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Consider the discard 

  Patrick Jourdain (Wales)

Born in 1942, Patrick Jourdain, of Cardiff is a professional bridge journalist and teacher. He is Wales 's most successful player, having represented that country more than fifty times in Camrose matches. He is perhaps best known as editor of the IBPA ( International Bridge Press Association) Bulletin, though he is also bridge correspondent of the Daily Telegraph. He was President of the British Bridge League from 1995-7.

 

YOU discover during an auction that your partnership has a 5-4 fit in one suit, and a 4-4 fit in another. Which should you select as trumps at, say, the slam level?

Traditional advice says choose the 4-4 fit: a ruff in either hand may gain a trick, whereas with the 5-4 fit the ruff only gains if taken in the short trump hand.

But this advice directs players' attention to the wrong priority. Instead of thinking about the ruff, or blindly assuming that the 4-4 fit is better, you should concentrate on whether the discard on the long suit will prove useful when it is not trumps.

 

To illustrate the point, suppose that you pick up the following hand:

K Q 6 5 2

K Q 5 2

 K Q J

 8

You open One Spade. Partner responds a Jacoby 2NT. showing game values with four card support. Is there any reason to seek another fit ?

No. If partner has four hearts there is a club ruff,  but it will not help as you have nothing useful to discard on the fifth spade. Suppose partner has

A 8 4 3

A 8 4 3

A 4

Q 6 5

 

then Six Spades is superior to Six Hearts because on the third diamond you can discard a heart and not worry about a 4-1 heart break. By contrast, suppose your hand is:

K Q 6 5 2

K Q 5 2

A 7 5

8

Again, the auction starts: 1-2NT. Now hearts can gain as trumps. A losing diamond may go on the fifth spade. If dummy has:

A 8 4 3

A 8 4 3

K 4 2

6 5

Six Hearts is excellent and Six Spades has no chance.

 

THE Jacoby 2NT is a popular convention, but many players follow it up with highly artificial sequences which prevent them locating a different trump fit. This deal arose in the 1991 British Trials:

 

South Dealer

 K Q 9 6

 

 

 

NS Vulnerable

 K 8 4 3

 

 

 

 

 J 5

 

 

 

 

 K 7 4

 

 

 

 

 

           N

 

 

8 7

 

 

 J

 7 5

 

W                    E

J 9 23

 K Q 6 4 3

 

 

9 8 7 2

 A Q 10 5

 

 

 J 9 6 3 2 

 

 

 

            S

 

 

 

 

 A 10 5 4 3 2

 

 

 

 

 A Q 10 6

 

 

 

 

 A 10

 

 

 

 

 8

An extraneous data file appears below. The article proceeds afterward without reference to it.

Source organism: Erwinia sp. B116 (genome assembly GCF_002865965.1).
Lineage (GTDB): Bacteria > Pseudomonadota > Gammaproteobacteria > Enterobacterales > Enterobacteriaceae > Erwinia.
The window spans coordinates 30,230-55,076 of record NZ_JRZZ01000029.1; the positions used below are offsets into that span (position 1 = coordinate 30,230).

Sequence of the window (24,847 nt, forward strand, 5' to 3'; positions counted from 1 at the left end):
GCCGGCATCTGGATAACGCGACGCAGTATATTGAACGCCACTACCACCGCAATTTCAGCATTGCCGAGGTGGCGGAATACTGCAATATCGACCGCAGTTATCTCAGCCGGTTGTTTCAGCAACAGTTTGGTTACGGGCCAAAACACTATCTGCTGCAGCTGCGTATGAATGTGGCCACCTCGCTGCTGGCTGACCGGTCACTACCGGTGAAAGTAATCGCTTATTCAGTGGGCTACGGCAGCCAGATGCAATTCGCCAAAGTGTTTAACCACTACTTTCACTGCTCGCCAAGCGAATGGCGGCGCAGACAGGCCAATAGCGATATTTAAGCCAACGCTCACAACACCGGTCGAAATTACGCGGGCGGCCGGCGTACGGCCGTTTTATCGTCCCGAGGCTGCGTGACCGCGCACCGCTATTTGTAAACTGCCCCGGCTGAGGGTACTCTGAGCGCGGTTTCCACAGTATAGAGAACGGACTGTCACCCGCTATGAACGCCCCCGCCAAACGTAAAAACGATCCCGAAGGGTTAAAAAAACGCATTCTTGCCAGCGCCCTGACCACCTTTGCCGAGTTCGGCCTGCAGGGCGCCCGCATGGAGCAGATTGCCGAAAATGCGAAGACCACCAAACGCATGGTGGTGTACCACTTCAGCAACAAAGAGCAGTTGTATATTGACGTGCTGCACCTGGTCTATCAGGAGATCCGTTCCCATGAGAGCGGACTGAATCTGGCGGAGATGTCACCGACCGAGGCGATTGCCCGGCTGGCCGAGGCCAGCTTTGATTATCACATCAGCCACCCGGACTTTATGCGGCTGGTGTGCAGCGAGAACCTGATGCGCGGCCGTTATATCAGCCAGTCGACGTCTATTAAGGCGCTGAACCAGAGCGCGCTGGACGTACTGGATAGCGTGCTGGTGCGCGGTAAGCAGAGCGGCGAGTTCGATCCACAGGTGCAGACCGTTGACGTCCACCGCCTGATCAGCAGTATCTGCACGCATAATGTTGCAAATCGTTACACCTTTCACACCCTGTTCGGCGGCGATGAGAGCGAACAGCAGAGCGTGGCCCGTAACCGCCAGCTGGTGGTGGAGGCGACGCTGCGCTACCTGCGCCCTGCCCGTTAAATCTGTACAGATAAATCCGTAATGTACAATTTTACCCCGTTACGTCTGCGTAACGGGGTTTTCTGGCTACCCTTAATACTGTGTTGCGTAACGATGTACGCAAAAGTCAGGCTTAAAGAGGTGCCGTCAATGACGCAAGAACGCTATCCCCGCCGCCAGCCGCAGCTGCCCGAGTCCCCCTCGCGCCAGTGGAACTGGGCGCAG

At every table bar one, spades were

The exception was

N

S

1

2NT

3

4 

4NT 

5

6

NO

 

2NT was game-going, with spade support, Three Hearts and Four Hearts were natural, 4NT was Roman Key Card Blackwood with hearts as trumps (though it would have been helpful if both major-suit kings had counted).

In the auction given North was known not to hold the ace of clubs as he would have shown it with a cue-bid over Three Hearts. (The cue agrees hearts, as without heart support North's first move would be to bid Three Spades.) Five Diamonds showed the king of hearts, without reference to the king of spades.

Relying on the spades to run, South bid Six Hearts which proved to be an easy contract. After trumps were drawn, dummy's diamonds went away on the spades, and a minor-suit ruff was the twelfth trick.

Now, suppose South's hand had been:

A 10 5 4 3 2

A Q 7 6

A K

8


If the auction starts 1 -2NT, it is pointless to suggest hearts as trumps. The only useful discard on the spades would be a heart. With the same dummy Six Spades would be superior to Six Hearts because you can survive a 4-1 heart break by setting up the king of clubs as the twelfth trick.

 

 

THIS deal, written up by Alan Truscott, won the IBPA Romex Award in 1990-1 for the Best Bid Hand:

 

South Dealer

 A Q 8 6 5 2

 

 

 

Game All

5

 

 

 

 

A K 7 6

 

 

 

 

 10 4

 

 

 

 

 

           N

 

 

-

 

 

J 4 3

9 8 7 6 4 3

 

W                    E

K Q 10

J  5

 

 

10 9 2

K 9 5 3 2

 

 

 Q J 8 

 

 

 

            S

 

 

 

 

K 10 9 7

 

 

 

 

A J 2

 

 

 

 

Q 8 4 3

 

 

 

 

 A 6

 

 

 

 

 

 Brian Glubok (South) and Edgar Kaplan (North) bid unopposed:

 

S

N

1

2

3

4

5NT

6

7 

 

 

Six Clubs showed two of the top three honours in diamonds.

Glubok knew they had at least nine spades but could see that his club loser would go on the fifth spade (or he could discard two hearts if partner's shape was 6-2-4-1). So he wisely selected diamonds as trumps and was rewarded when Seven Diamonds proved easy and Seven Spades unmakeable.

But suppose South's hand had been:

 

K 10 9 7

K Q 2

Q 8 4 3

A K

 

After the same start, 1-2-3-4, South can see that the only useful discard partner's spades is a diamond (the suit n break 4-1). With the same North hand as before, Six Spades (or 6NT) would be be than Six Diamonds.

 

My BOLS bridge tip is:

When choosing between trump suits, imagine running the long suit, and ask what you expect to throw from the other hand. The answer will often tell you which trump suit will serve you best.

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